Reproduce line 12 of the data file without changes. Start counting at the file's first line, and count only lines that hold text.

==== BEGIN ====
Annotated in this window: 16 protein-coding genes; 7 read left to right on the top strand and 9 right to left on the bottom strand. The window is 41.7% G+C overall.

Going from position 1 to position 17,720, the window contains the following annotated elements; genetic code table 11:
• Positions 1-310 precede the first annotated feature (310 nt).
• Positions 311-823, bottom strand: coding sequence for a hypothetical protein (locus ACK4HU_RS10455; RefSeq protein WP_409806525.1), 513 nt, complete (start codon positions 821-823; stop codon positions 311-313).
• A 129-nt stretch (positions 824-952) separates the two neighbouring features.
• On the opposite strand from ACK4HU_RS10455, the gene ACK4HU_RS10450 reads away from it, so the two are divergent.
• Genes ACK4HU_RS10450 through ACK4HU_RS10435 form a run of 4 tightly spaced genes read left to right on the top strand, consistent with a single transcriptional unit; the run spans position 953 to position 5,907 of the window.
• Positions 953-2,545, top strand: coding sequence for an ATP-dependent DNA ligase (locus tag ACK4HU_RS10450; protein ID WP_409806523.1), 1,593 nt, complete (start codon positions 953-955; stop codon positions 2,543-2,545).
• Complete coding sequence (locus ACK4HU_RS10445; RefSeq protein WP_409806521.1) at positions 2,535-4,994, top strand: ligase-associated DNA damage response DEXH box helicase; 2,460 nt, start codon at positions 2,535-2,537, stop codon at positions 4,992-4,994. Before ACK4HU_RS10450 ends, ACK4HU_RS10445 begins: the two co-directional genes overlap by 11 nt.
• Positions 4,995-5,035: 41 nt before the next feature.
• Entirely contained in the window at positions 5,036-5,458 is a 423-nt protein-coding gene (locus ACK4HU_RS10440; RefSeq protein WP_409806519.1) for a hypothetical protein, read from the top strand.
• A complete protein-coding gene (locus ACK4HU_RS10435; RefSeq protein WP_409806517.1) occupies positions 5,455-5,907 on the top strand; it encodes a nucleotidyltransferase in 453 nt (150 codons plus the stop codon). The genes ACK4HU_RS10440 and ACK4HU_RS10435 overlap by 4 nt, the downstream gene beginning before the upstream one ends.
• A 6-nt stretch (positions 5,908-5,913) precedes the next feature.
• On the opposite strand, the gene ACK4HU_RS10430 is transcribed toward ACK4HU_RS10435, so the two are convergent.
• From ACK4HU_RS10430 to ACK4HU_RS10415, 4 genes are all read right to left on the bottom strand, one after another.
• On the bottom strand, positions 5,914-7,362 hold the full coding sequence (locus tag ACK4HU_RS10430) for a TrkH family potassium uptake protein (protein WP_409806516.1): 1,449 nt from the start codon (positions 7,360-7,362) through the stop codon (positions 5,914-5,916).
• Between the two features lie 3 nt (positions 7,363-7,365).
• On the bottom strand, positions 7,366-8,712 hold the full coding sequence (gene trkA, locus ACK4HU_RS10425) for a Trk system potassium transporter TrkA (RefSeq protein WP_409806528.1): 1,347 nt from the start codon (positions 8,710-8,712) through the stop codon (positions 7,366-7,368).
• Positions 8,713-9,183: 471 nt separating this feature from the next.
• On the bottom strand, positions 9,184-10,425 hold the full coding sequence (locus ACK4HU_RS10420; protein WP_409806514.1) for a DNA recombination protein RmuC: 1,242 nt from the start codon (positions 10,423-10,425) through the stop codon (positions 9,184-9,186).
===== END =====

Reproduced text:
• A complete protein-coding gene (locus ACK4HU_RS10435; RefSeq protein WP_409806517.1) occupies positions 5,455-5,907 on the top strand; it encodes a nucleotidyltransferase in 453 nt (150 codons plus the stop codon). The genes ACK4HU_RS10440 and ACK4HU_RS10435 overlap by 4 nt, the downstream gene beginning before the upstream one ends.